For those interested in day trading, consider the following:
1. Start small: The No. 1 rule is to start small. Whether you are day trading stocks, options, or exchange-traded funds, if you are a beginner, start with no more than 100 shares of stock or one or two options contracts. This way you can make every potential mistake using as little money as possible. It can take years to learn how to be a consistent trader. Your tuition is the money you will likely lose as you learn how to manage risk. Remember, most day traders lose money at first, which is why you want to keep losses small.
2. Trade for real, not practice: I no longer believe in using practice accounts. Practice accounts are not realistic if you want to feel the pain of loss and the thrill of making real profits. By trading small, (say $1,000), you will experience real emotions without severe financial damage when you’re wrong.
3. Be selective: If you have less than $25,000 in your account, you are limited to making only three day trades during each five business day period in a margin account (contact your brokerage for specific rules). Once you make that fourth round-trip day trade, you will be designated as a “pattern day trader” and must put $25,000 in the account to continue trading.
This is a good rule. Beginners will learn to make more selective trades, rather than buying and selling dozens of times a day. If you’re that good of a trader, you will eventually be able to build your account past the $25,000 threshold even if you’re starting with $5,000.
Never trade more than what you can afford to lose.
4. Don’t be overconfident: The biggest danger to most day traders is overconfidence. Often, day traders make 5%, 10%, 20% on their money in one day. So instead of trading small, many traders bet big on the next trade, perhaps using margin (not recommended for most traders) — and instead of making the big score, they blow up their account. Never trade more than what you can afford to lose. Once you cross over from disciplined trading to gambling, you will likely lose money, perhaps all of it.
5. Be emotionless: The best traders are often the most unemotional. When you think you are a genius (as many long-term investors thought a month ago), you could give back your profits. Here’s a hint: After I make a huge profit, I stop trading for the rest of the day, and perhaps even the next few days. If you feel giddy or too eager to make a trade, that’s a clue to stop trading.
6. Keep a trading diary: If you want to be an educated trader, keep a trading diary. In this diary you will write all of your mistakes and what you learned. By writing it on paper, you will eventually find strategies that work for you, indicators that will keep you on the right side of the market, and rules that will help you cut losses when wrong and increase gains when right.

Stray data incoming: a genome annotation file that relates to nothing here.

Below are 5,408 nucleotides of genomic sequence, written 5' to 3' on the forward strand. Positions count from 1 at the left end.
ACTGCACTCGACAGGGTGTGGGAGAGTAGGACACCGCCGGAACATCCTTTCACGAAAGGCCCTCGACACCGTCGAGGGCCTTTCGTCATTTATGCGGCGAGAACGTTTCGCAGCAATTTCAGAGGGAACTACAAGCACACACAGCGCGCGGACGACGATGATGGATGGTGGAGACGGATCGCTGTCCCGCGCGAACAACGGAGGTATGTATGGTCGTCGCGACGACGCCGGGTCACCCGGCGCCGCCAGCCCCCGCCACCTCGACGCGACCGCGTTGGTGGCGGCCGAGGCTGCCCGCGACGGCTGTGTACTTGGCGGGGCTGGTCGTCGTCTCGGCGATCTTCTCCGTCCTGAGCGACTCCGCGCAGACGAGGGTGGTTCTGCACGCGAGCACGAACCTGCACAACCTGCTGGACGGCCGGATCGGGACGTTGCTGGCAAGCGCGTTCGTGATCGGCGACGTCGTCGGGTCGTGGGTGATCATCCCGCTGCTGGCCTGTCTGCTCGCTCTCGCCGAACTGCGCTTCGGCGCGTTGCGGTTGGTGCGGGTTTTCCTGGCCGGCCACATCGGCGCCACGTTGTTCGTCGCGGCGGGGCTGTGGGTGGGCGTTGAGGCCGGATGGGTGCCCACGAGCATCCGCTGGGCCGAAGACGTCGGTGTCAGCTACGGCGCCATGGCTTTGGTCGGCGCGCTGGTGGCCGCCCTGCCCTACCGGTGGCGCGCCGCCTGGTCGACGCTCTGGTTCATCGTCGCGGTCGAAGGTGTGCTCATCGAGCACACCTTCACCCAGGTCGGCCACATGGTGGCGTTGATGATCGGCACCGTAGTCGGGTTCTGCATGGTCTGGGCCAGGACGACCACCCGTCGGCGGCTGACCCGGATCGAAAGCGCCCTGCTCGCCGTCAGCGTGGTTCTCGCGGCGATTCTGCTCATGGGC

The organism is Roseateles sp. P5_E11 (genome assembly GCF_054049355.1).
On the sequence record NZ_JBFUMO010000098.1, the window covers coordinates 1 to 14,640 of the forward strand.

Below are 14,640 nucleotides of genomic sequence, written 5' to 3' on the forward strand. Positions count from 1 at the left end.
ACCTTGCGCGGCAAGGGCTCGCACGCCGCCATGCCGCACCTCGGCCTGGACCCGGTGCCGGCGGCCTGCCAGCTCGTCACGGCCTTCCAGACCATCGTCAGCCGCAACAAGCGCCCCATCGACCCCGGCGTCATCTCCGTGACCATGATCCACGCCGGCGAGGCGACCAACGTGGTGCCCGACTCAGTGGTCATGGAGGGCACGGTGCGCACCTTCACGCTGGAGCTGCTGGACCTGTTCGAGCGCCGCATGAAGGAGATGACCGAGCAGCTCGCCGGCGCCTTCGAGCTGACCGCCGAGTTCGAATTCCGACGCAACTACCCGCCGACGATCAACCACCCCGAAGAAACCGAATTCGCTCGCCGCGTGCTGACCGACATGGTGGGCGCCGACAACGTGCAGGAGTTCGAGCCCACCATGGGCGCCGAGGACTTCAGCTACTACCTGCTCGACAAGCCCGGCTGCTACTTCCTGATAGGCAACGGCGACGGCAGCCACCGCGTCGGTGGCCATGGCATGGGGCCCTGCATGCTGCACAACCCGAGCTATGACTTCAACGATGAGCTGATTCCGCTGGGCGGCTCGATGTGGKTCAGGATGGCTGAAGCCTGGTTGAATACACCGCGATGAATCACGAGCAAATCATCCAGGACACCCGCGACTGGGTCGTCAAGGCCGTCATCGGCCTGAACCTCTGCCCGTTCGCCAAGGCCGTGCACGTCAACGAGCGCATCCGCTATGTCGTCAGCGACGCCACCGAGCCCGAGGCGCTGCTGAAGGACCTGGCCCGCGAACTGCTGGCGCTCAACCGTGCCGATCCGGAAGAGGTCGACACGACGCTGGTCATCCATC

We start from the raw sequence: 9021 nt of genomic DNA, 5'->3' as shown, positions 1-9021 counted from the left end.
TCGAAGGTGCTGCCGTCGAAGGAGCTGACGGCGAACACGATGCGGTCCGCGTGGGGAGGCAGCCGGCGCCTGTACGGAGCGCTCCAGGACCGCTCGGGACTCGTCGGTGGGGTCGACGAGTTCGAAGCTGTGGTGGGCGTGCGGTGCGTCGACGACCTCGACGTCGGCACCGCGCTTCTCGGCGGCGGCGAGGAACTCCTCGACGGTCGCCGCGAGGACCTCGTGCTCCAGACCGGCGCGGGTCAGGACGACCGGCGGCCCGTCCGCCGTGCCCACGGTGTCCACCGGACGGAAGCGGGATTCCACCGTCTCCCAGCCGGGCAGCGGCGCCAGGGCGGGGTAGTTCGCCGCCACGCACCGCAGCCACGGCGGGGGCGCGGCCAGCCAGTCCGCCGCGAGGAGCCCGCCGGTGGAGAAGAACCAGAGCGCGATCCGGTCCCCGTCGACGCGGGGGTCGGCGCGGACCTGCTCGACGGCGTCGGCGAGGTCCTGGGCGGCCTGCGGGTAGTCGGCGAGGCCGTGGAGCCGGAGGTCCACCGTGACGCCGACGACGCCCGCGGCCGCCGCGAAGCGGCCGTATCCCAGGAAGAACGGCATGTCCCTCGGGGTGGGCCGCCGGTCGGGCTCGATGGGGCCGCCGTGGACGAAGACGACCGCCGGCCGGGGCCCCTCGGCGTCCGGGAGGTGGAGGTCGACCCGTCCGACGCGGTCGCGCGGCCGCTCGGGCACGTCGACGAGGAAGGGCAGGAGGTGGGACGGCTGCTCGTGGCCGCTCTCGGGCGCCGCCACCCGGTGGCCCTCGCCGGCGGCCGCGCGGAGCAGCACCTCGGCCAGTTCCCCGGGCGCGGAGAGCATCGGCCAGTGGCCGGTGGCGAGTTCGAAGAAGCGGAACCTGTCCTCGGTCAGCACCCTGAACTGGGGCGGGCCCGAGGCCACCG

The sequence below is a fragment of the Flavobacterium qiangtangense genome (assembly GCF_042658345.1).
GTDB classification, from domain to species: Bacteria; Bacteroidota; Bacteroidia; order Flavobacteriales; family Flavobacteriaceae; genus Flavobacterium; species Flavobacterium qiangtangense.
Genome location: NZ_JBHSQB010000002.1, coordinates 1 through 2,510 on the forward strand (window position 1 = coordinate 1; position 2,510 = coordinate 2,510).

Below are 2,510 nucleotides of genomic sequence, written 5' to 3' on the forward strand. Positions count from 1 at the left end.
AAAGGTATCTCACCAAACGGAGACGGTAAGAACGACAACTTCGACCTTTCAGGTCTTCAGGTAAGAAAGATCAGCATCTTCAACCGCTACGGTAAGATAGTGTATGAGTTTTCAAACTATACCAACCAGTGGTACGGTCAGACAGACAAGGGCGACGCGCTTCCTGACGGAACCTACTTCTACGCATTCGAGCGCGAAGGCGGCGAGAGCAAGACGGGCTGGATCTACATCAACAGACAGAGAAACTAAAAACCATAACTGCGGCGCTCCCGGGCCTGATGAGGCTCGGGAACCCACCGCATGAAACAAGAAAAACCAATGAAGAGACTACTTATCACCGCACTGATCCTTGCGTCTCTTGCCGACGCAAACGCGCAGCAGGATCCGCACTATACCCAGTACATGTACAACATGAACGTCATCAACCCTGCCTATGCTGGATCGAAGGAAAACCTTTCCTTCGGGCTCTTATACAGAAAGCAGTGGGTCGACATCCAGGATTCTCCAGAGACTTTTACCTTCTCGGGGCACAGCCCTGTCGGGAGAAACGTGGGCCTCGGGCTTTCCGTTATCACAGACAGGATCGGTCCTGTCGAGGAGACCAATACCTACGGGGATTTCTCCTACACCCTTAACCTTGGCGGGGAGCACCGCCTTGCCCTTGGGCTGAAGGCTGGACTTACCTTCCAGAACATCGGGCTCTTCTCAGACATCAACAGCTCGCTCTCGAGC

7. Concentrate: Beginner day traders underestimate the concentration needed when day trading. Although you don’t have to sit in front of the computer and trade all day, when you do have an open position, you must watch it like a hawk or you may lose money. Speaking from experience, in the past I had large open positions, went to lunch, and when I returned I had lost thousands of dollars. If you cannot watch your open positions closely, don’t trade.
8. Trade only one or two stocks: You do not need to trade or even watch dozens of stocks every day. If you are starting out, focus on trading only one or two stocks or indexes. Popular index-tracking ETFs are good choices, such as SPDR S&P 500 ETF Trust (SPY) Dow Jones Industrial Average ETF Trust, iShares Russell 2000 ETF, or PowerShares QQQ Trust. Or you can choose one or two stocks and learn their trading personalities. The more stocks you trade, the more confusing it gets when the market turns on you.
Aim for hitting singles, not home runs.
9. Be content with small profits: Another huge problem for day traders is greed. Instead of being satisfied with a $100 or $200 daily gain, they fret over the money they could have made. At first, your goal is to be a disciplined and consistent trader. Aim for hitting singles, not home runs. Learn to book profits quickly, almost always before the end of the day, if not before noon.
10. Don’t trade every day: You do not have to trade every day. On the days when intraday volatility is low, day trading strategies may not work. Eventually, after the next correction or bear market is over, volatility will get crushed once again. That’s when you may have to reduce day trading strategies and primarily use buy and hold. Meanwhile, strike while the iron is hot, because day-trading’s day in the sun won’t last forever.